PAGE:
Spacecraft Seat Standards Lead to Comfort in Your Car

NASA standards for optimum neutral body posture in spacecraft have led to ergonomic car seats. In the beginning, safety outweighed comfort in spacecraft designs for human space travel. Capsules like Gemini and Apollo were small, and most of the flight activities were performed while the crew was strapped to their seats. Later, NASA devoted more attention to understanding how a spacecraft could provide comfort as well as safety and function to astronauts. NASA examined the neutral body posture (NBP), or the posture the human body naturally assumes in microgravity.

Posted in: Articles, Spinoff

Read More >>

Strobing to Mitigate Vibration for Display Legibility

Blur is eliminated with appropriate strobing frequency. Ames Research Center, Moffett Field, California This method mitigates the motion blur introduced when a display, and/or the operator reading it, is undergoing vibration (e.g. during the launch phase of spaceflight). If both the operator and the display are undergoing vibration, their respective impulses need not be in phase. This mitigation occurs when the display is illuminated at a strobing rate that corresponds with the frequency of the vibration. This can be done either by strobing the ambient illumination in the environment (e.g., if the operator is reading a reflective surface display), or by strobing the display itself (e.g., strobing the LED backlighting of an electronic display).

Posted in: Physical Sciences, Imaging, Briefs

Read More >>

Imaging Space System Architectures Using a Granular Medium as a Primary Concentrator

Higher-resolution optics provide improved hyperspectral imaging for ocean and land monitoring, as well as exoplanet detection. NASA’s Jet Propulsion Laboratory, Pasadena, California Typically, the cost of a space observatory is driven by the size and mass of the primary aperture. Generally, a monolithic aperture is much heavier and complex to fabricate (hence, more costly) than an aperture of the same size but composed of much smaller units. Formation flying technology, as applied to swarm systems in space, is an emerging discipline.

Posted in: Physical Sciences, Imaging, Briefs

Read More >>

Image Processing Method To Determine Dust Optical Density

John F. Kennedy Space Center, Florida Image processing techniques for determining dust optical density in Apollo videos have been developed. The software generates histograms, and calculates the mean and standard deviation, which are then used to match dusty and clear images for the purpose of estimating an effective optical density. A dust thickness model, based on the tilt of the camera and increasing thickness of the dust layer towards the top of the image, is used to account for the distance light travels through dust.

Posted in: Physical Sciences, Imaging, Briefs

Read More >>

Automatic Lunar Rock Detection and Mapping

NASA’s Jet Propulsion Laboratory, Pasadena, California Safe spacecraft landing on planetary and small body surfaces is of primary concern. Estimation of landing risk is a critical task when evaluating and certifying potential landing sites. Such analyses require the detection and mapping of all potential landing hazards such as rocks and boulders, craters, slopes, and terrain roughness.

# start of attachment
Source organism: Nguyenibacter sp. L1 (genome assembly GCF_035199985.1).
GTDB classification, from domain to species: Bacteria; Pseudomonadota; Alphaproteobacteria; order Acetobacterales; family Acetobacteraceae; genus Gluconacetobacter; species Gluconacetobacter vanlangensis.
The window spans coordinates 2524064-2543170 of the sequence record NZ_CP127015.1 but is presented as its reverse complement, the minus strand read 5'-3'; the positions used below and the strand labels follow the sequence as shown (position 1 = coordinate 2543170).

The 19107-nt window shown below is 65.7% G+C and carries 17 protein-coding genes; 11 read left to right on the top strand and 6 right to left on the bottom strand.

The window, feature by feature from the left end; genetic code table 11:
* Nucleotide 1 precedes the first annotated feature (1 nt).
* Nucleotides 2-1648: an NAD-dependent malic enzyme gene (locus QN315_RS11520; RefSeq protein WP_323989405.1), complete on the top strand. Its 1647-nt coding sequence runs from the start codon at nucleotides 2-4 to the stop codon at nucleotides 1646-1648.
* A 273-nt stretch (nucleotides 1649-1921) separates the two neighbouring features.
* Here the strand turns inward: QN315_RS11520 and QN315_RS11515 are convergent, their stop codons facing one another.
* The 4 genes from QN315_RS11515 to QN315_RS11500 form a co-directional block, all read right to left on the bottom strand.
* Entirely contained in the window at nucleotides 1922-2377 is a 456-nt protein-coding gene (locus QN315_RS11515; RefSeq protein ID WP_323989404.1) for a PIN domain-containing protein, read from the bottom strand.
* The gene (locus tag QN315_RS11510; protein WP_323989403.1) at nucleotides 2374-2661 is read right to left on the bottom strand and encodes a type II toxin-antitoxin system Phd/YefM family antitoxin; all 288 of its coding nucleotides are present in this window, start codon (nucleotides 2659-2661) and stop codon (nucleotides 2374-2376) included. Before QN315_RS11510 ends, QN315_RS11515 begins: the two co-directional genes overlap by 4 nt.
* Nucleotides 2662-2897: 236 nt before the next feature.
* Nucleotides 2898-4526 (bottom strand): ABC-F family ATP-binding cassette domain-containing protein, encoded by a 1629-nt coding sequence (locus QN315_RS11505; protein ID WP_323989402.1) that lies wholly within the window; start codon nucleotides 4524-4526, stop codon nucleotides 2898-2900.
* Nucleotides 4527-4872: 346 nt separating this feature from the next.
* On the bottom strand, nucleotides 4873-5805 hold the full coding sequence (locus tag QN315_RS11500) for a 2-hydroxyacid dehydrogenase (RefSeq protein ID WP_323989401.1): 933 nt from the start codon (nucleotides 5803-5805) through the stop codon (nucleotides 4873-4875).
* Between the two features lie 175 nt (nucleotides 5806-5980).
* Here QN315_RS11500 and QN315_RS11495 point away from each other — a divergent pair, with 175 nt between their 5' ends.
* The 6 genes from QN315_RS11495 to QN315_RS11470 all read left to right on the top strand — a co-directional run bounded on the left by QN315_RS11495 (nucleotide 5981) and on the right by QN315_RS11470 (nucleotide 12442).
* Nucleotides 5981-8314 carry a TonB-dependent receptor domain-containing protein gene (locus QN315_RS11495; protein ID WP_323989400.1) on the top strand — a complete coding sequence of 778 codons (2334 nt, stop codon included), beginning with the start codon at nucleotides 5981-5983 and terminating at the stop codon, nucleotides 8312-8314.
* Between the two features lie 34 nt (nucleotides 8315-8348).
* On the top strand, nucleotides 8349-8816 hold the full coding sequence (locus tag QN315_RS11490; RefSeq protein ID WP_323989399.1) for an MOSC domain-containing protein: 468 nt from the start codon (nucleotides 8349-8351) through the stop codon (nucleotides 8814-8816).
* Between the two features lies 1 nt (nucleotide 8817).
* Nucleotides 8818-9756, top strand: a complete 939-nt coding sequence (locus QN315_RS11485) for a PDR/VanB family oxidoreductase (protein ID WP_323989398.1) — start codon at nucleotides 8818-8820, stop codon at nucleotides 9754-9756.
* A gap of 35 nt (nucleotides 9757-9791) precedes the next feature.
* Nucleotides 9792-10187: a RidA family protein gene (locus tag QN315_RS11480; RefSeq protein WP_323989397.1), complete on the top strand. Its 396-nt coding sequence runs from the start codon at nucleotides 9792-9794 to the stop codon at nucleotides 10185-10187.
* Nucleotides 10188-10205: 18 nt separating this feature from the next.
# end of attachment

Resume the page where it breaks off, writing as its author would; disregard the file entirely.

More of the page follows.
Posted in: Information Sciences, Electronics & Computers, Imaging, Briefs

Read More >>

Technique for Finding the Center of an Image of a Rising or Setting Sun Based on Simulated Images

NASA’s Jet Propulsion Laboratory, Pasadena, California A new JPL project requires that the center of the images of a rising or setting Sun be determined with certain accuracy — for example, within 1 km — when the Sun is observed from the International Space Station (ISS). This center-finding technique can be used in applications such as a Sun-Tracker. To meet such needs, a simulation tool was developed for the generation of Sun images observed either on the ground or from space. The new technique enables one to find the center of a Sun image based on simulated images. The technique does not rely on ellipse-fitting to the boundary of a Sun image or other calibration techniques, so the accuracy is not affected by the distortion of Sun images.

Posted in: Information Sciences, Electronics & Computers, Imaging, Briefs

Read More >>

High/Low-Temperature Contactless RF Probes for Characterizing Microwave Integrated Circuits and Devices

These probing systems can be used in wireless sensors in applications such as oil wells, aircraft engines, and robotic landers. John H. Glenn Research Center, Cleveland, Ohio Low-temperature, contactless radio-frequency (RF) probing systems are necessary for characterizing sensors operating at liquid nitrogen or helium temperatures, and based on superconducting materials. The design and operation of the contactless RF probing systems relies on strong electromagnetic coupling that takes place between two different microwave transmission lines oriented in close proximity, but not in contact with each other, to ensure high thermal isolation. The goal of this work is to develop a reliable, easily constructed, less expensive, contactless RF probe for characterizing microwave integrated circuits (MICs) and devices embedded in sensors fabricated on conformal or non-planar substrates, at elevated or cryogenic temperatures.

Posted in: Electronics & Computers, Briefs

Read More >>